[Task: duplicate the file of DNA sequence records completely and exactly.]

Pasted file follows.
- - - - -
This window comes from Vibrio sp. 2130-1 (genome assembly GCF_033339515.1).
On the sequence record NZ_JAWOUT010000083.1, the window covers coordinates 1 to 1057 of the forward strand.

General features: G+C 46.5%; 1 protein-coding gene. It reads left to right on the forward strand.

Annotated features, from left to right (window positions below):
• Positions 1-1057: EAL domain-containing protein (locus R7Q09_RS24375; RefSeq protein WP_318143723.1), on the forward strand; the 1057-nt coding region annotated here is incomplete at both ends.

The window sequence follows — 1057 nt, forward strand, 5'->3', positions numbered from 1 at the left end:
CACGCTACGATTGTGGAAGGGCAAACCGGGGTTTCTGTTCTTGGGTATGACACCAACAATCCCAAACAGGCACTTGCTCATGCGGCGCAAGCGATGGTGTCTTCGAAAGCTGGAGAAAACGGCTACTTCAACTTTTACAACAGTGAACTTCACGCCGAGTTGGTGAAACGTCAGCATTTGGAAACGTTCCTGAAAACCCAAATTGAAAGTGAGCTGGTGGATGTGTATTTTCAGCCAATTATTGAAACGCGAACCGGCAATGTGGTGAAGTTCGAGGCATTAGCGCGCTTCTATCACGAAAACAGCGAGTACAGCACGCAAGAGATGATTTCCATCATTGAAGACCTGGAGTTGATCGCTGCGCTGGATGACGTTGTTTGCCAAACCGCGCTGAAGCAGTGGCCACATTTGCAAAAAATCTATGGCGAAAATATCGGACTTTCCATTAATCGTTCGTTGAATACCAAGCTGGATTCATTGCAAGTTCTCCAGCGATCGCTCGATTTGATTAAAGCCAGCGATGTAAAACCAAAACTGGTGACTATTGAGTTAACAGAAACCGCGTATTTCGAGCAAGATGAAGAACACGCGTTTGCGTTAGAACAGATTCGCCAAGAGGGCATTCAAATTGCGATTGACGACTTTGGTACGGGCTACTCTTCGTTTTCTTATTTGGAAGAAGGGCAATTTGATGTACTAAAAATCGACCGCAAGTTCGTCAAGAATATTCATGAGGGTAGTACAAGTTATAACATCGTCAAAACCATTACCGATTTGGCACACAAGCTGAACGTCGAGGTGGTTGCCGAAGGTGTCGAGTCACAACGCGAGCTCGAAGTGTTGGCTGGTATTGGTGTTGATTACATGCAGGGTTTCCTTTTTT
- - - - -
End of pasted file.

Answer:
This window comes from Vibrio sp. 2130-1 (genome assembly GCF_033339515.1).
On the sequence record NZ_JAWOUT010000083.1, the window covers coordinates 1 to 1057 of the forward strand.

General features: G+C 46.5%; 1 protein-coding gene. It reads left to right on the forward strand.

Annotated features, from left to right (window positions below):
• Positions 1-1057: EAL domain-containing protein (locus R7Q09_RS24375; RefSeq protein WP_318143723.1), on the forward strand; the 1057-nt coding region annotated here is incomplete at both ends.

The window sequence follows — 1057 nt, forward strand, 5'->3', positions numbered from 1 at the left end:
CACGCTACGATTGTGGAAGGGCAAACCGGGGTTTCTGTTCTTGGGTATGACACCAACAATCCCAAACAGGCACTTGCTCATGCGGCGCAAGCGATGGTGTCTTCGAAAGCTGGAGAAAACGGCTACTTCAACTTTTACAACAGTGAACTTCACGCCGAGTTGGTGAAACGTCAGCATTTGGAAACGTTCCTGAAAACCCAAATTGAAAGTGAGCTGGTGGATGTGTATTTTCAGCCAATTATTGAAACGCGAACCGGCAATGTGGTGAAGTTCGAGGCATTAGCGCGCTTCTATCACGAAAACAGCGAGTACAGCACGCAAGAGATGATTTCCATCATTGAAGACCTGGAGTTGATCGCTGCGCTGGATGACGTTGTTTGCCAAACCGCGCTGAAGCAGTGGCCACATTTGCAAAAAATCTATGGCGAAAATATCGGACTTTCCATTAATCGTTCGTTGAATACCAAGCTGGATTCATTGCAAGTTCTCCAGCGATCGCTCGATTTGATTAAAGCCAGCGATGTAAAACCAAAACTGGTGACTATTGAGTTAACAGAAACCGCGTATTTCGAGCAAGATGAAGAACACGCGTTTGCGTTAGAACAGATTCGCCAAGAGGGCATTCAAATTGCGATTGACGACTTTGGTACGGGCTACTCTTCGTTTTCTTATTTGGAAGAAGGGCAATTTGATGTACTAAAAATCGACCGCAAGTTCGTCAAGAATATTCATGAGGGTAGTACAAGTTATAACATCGTCAAAACCATTACCGATTTGGCACACAAGCTGAACGTCGAGGTGGTTGCCGAAGGTGTCGAGTCACAACGCGAGCTCGAAGTGTTGGCTGGTATTGGTGTTGATTACATGCAGGGTTTCCTTTTTT